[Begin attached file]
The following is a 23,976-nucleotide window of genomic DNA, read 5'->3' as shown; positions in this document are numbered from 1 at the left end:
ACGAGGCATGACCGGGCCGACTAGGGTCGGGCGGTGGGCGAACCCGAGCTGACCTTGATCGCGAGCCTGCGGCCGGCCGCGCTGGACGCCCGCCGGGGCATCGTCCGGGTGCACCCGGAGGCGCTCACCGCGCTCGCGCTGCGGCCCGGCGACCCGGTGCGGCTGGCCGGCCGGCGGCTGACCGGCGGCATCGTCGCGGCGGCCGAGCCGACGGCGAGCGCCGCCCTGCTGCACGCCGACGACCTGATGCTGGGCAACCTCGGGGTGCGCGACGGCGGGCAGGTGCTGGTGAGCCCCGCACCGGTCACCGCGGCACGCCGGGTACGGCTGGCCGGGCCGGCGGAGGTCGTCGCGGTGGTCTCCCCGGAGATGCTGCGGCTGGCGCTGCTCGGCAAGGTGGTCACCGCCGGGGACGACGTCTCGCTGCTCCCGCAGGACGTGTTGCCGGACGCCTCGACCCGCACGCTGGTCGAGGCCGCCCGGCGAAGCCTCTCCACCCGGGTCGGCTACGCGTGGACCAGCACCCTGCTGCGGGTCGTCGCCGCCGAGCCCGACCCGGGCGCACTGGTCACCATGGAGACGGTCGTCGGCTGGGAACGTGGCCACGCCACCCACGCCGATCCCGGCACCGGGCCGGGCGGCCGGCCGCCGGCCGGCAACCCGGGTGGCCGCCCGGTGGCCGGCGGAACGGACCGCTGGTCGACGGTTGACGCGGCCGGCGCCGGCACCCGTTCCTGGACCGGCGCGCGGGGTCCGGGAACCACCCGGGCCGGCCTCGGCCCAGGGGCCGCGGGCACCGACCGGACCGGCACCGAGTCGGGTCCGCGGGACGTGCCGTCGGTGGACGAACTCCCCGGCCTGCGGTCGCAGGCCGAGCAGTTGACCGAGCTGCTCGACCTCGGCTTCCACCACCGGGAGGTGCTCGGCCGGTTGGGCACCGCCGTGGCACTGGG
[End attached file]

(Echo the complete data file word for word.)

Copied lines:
The following is a 23,976-nucleotide window of genomic DNA, read 5'->3' as shown; positions in this document are numbered from 1 at the left end:
ACGAGGCATGACCGGGCCGACTAGGGTCGGGCGGTGGGCGAACCCGAGCTGACCTTGATCGCGAGCCTGCGGCCGGCCGCGCTGGACGCCCGCCGGGGCATCGTCCGGGTGCACCCGGAGGCGCTCACCGCGCTCGCGCTGCGGCCCGGCGACCCGGTGCGGCTGGCCGGCCGGCGGCTGACCGGCGGCATCGTCGCGGCGGCCGAGCCGACGGCGAGCGCCGCCCTGCTGCACGCCGACGACCTGATGCTGGGCAACCTCGGGGTGCGCGACGGCGGGCAGGTGCTGGTGAGCCCCGCACCGGTCACCGCGGCACGCCGGGTACGGCTGGCCGGGCCGGCGGAGGTCGTCGCGGTGGTCTCCCCGGAGATGCTGCGGCTGGCGCTGCTCGGCAAGGTGGTCACCGCCGGGGACGACGTCTCGCTGCTCCCGCAGGACGTGTTGCCGGACGCCTCGACCCGCACGCTGGTCGAGGCCGCCCGGCGAAGCCTCTCCACCCGGGTCGGCTACGCGTGGACCAGCACCCTGCTGCGGGTCGTCGCCGCCGAGCCCGACCCGGGCGCACTGGTCACCATGGAGACGGTCGTCGGCTGGGAACGTGGCCACGCCACCCACGCCGATCCCGGCACCGGGCCGGGCGGCCGGCCGCCGGCCGGCAACCCGGGTGGCCGCCCGGTGGCCGGCGGAACGGACCGCTGGTCGACGGTTGACGCGGCCGGCGCCGGCACCCGTTCCTGGACCGGCGCGCGGGGTCCGGGAACCACCCGGGCCGGCCTCGGCCCAGGGGCCGCGGGCACCGACCGGACCGGCACCGAGTCGGGTCCGCGGGACGTGCCGTCGGTGGACGAACTCCCCGGCCTGCGGTCGCAGGCCGAGCAGTTGACCGAGCTGCTCGACCTCGGCTTCCACCACCGGGAGGTGCTCGGCCGGTTGGGCACCGCCGTGGCACTGGG